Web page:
The temperature outside is unbearable. But unmindful of the heat, a group of 20 students can be seen chatting at Delhi University’s Gandhi Bhawan.
At first glance, they seem like a regular bunch of students, killing time. But that’s until you notice their hands — deftly working the charkha (spinning wheel).
Every Wednesday from 3-5 pm, these students meet at Gandhi Bhawan for a simple reason — learn how to spin the wheel.
Their teacher, 77-year-old Sita Bimbrahw, a retired Hindi professor from DU’s Kamla Nehru College, sits in the centre of the group, telling them how to draw the yarn and work the wheel.
Bimbrahw is no stranger to the charkha. Always clad in khadi, she says she has taught the charkha to former prime ministers V P Singh and Atal Bihari Vajpayee.
“Jawaharlal Nehru was great at it. Indira Gandhi, however, didn’t like it at all,” she recalls.
Sitting on mats, Bimbrahw and her friend Seema Rani teach students how to work the Yerwada charkha, an efficient, portable model that Gandhi and his associates devised during his time in Yerwada Jail. Unlike the Amber charkha, the Yerwada model is compact and folds into a wooden box. Students first learn to work with the small spindle and are then taught the charkha.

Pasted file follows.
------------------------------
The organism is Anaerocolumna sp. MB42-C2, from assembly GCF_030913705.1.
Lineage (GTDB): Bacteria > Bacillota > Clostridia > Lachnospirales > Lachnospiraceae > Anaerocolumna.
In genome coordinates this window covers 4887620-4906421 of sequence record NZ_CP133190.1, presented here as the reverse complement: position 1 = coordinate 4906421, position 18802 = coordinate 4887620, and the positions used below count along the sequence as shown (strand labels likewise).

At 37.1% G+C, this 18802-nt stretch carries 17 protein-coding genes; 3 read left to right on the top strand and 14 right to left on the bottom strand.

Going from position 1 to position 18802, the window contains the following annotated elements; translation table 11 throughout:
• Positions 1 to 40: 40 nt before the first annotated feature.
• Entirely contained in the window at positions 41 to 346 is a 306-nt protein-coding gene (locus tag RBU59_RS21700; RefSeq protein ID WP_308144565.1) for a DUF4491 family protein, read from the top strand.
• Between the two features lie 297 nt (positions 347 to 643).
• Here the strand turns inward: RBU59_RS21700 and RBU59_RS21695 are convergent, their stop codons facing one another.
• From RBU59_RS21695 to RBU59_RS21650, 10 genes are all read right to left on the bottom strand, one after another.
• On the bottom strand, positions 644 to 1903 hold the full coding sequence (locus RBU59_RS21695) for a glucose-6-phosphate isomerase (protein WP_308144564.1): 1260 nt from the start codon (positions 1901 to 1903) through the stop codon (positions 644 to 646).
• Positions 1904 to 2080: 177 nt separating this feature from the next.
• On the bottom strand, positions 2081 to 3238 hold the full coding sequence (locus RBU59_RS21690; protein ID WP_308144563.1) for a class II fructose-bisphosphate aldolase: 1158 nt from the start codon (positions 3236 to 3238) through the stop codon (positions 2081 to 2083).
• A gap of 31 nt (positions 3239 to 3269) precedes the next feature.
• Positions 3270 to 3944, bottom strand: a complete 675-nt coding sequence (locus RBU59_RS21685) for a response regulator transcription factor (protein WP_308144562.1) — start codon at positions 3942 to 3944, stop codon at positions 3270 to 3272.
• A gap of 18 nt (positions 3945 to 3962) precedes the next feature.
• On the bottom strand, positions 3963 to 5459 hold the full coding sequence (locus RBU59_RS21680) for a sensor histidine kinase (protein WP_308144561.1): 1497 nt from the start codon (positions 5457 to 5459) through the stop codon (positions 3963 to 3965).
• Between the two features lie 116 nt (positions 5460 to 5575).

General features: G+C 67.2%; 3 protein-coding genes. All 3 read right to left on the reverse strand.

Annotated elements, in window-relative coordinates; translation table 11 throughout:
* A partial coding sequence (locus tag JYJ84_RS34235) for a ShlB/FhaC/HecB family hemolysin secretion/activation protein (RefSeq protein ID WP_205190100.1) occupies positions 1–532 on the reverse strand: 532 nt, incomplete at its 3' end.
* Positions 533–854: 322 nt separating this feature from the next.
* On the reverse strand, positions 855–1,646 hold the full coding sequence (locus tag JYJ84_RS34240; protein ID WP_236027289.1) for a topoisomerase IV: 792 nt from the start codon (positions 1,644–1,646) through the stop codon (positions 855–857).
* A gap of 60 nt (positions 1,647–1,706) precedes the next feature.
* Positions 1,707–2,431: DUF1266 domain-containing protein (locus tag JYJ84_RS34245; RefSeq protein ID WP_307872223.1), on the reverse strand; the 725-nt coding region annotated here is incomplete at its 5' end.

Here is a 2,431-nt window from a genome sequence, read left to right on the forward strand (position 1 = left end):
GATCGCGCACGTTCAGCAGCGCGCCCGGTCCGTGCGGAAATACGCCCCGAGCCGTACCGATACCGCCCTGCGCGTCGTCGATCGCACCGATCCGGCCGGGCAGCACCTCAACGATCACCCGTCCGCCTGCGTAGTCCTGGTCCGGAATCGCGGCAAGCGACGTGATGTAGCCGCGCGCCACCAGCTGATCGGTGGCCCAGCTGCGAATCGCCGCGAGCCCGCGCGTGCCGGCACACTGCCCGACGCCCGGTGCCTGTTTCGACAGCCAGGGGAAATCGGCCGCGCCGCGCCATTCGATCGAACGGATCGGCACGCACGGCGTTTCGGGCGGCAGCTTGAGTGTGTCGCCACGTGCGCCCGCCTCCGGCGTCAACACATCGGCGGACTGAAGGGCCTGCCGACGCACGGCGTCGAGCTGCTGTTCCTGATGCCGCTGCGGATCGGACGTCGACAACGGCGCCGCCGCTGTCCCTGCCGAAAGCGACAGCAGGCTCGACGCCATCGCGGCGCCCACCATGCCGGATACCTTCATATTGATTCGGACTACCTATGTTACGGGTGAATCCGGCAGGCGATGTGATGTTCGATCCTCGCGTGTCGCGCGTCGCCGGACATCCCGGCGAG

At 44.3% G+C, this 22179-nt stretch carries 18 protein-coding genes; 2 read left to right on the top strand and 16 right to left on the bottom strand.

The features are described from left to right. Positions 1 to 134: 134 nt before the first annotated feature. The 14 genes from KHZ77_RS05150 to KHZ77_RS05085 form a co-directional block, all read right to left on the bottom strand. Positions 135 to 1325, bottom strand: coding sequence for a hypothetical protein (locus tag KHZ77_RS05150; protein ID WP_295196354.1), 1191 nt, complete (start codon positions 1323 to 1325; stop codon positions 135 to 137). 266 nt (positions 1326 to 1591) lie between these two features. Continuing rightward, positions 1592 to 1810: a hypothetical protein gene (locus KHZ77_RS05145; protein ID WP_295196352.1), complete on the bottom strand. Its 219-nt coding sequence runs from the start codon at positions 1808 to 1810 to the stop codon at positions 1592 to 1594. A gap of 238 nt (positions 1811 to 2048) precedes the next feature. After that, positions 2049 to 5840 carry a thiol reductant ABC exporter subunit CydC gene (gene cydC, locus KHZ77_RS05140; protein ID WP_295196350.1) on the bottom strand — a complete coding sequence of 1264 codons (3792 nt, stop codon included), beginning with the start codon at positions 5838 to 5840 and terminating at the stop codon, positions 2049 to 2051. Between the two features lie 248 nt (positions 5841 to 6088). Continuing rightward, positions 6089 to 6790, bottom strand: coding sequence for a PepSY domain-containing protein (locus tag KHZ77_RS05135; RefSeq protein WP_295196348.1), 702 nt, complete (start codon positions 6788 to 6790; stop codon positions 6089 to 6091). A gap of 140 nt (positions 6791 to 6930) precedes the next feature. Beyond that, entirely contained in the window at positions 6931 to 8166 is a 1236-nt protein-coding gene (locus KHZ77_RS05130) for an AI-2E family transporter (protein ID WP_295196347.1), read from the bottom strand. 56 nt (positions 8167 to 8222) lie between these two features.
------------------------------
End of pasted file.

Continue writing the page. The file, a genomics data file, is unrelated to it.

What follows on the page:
DU started this free certificate course in learning the charkha this February. On finishing 12 classes, the students get certificates.
“No Indian university teaches students how to spin the charkha. It was the Vice-Chancellor who felt that being an Indian university, DU should at least offer such a course. He believes that without following Gandhian principles, there can be no morality, and without the charkha, there can be no Gandhi,” Bimbrahw said.
“Those from outside DU are free to join too. The certificates are given by Dr Ramlal Trust, where I teach the skill to underprivileged children,” she said.
But most students are not there for the certificate. “Gandhi used to say the message of the charkha is much bigger than its circumference. It is about self-sufficiency and using your hands to do something better. I came here on a fancy, but now I have started enjoying it,” Deepak Kumar, a political science student from DU, said.
Dhiraj Kumar Nirbhay, a student of Buddhist Studies at DU, said. “At first, it was about learning something exotic. Now it is bigger than that. Charkha requires patience and focus. I feel I’m a much calmer person since I started the course.”